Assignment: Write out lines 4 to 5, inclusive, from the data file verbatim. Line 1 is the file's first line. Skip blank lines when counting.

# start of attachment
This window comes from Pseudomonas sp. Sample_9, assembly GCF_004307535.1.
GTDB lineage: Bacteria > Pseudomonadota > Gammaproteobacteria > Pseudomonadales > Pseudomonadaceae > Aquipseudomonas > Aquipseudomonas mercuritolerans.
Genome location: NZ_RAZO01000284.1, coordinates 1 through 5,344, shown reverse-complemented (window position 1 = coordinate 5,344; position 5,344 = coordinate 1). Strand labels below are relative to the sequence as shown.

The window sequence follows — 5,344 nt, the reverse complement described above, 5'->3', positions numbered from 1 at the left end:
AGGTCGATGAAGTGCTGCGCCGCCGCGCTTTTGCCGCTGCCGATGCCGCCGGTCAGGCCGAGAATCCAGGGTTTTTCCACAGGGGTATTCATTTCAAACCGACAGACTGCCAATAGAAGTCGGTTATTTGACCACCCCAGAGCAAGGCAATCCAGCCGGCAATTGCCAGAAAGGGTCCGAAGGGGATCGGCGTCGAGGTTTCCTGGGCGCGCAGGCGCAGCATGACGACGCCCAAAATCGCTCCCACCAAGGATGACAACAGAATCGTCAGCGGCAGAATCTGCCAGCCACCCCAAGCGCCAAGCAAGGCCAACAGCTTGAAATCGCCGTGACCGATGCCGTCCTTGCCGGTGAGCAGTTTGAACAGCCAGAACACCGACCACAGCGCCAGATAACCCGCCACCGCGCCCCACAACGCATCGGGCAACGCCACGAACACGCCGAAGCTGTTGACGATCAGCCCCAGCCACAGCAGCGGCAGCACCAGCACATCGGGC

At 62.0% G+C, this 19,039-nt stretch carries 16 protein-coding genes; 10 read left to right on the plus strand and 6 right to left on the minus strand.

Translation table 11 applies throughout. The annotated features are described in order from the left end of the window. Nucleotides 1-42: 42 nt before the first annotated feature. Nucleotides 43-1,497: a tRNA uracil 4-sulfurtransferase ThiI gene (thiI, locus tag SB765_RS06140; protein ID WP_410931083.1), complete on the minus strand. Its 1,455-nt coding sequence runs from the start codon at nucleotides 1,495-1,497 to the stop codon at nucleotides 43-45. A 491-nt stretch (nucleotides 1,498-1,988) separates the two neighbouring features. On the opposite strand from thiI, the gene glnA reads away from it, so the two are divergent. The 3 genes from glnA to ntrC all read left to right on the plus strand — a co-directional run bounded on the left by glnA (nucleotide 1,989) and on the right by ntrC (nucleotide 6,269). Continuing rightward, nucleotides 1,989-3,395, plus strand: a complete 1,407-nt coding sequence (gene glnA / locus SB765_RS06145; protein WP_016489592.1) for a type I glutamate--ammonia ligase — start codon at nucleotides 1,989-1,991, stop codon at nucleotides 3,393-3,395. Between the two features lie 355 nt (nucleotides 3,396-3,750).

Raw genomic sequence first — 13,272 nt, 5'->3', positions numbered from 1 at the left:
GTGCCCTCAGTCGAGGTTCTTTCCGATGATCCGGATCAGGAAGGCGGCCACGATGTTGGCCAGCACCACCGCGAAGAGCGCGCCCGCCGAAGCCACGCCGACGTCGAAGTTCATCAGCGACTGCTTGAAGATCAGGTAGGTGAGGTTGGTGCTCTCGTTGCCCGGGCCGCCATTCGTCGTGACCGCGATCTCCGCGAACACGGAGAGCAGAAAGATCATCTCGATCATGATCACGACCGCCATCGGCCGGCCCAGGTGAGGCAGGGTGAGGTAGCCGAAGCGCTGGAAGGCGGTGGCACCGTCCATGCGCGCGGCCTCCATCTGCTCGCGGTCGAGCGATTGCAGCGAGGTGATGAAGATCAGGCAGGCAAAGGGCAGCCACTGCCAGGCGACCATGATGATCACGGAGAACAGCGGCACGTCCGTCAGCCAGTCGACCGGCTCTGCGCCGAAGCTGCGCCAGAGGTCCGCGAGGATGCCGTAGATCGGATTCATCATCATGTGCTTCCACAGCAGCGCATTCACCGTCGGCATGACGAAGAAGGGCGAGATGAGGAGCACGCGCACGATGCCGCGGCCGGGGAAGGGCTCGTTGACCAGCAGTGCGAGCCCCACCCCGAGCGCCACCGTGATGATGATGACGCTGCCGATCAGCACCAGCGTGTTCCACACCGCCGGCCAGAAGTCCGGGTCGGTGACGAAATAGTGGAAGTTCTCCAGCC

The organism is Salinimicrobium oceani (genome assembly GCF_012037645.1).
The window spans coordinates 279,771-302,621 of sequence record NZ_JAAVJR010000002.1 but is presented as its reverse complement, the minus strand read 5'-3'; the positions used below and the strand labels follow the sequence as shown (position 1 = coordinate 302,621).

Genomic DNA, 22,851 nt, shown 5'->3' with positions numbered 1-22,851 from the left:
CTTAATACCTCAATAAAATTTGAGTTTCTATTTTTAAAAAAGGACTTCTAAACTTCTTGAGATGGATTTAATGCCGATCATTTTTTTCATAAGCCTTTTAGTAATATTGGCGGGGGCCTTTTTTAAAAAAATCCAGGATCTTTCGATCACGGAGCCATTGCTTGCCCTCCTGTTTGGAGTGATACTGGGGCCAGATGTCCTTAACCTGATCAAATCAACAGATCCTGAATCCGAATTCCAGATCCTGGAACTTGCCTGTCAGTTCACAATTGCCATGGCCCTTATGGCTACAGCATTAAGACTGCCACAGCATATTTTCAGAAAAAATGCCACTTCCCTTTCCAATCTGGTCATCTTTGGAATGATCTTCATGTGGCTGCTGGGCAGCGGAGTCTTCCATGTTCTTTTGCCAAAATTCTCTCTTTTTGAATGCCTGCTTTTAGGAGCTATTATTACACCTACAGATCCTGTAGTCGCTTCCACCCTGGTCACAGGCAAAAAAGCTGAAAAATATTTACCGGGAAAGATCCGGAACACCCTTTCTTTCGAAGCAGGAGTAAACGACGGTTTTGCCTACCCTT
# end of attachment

The window sequence follows — 5,344 nt, the reverse complement described above, 5'->3', positions numbered from 1 at the left end:
AGGTCGATGAAGTGCTGCGCCGCCGCGCTTTTGCCGCTGCCGATGCCGCCGGTCAGGCCGAGAATCCAGGGTTTTTCCACAGGGGTATTCATTTCAAACCGACAGACTGCCAATAGAAGTCGGTTATTTGACCACCCCAGAGCAAGGCAATCCAGCCGGCAATTGCCAGAAAGGGTCCGAAGGGGATCGGCGTCGAGGTTTCCTGGGCGCGCAGGCGCAGCATGACGACGCCCAAAATCGCTCCCACCAAGGATGACAACAGAATCGTCAGCGGCAGAATCTGCCAGCCACCCCAAGCGCCAAGCAAGGCCAACAGCTTGAAATCGCCGTGACCGATGCCGTCCTTGCCGGTGAGCAGTTTGAACAGCCAGAACACCGACCACAGCGCCAGATAACCCGCCACCGCGCCCCACAACGCATCGGGCAACGCCACGAACACGCCGAAGCTGTTGACGATCAGCCCCAGCCACAGCAGCGGCAGCACCAGCACATCGGGC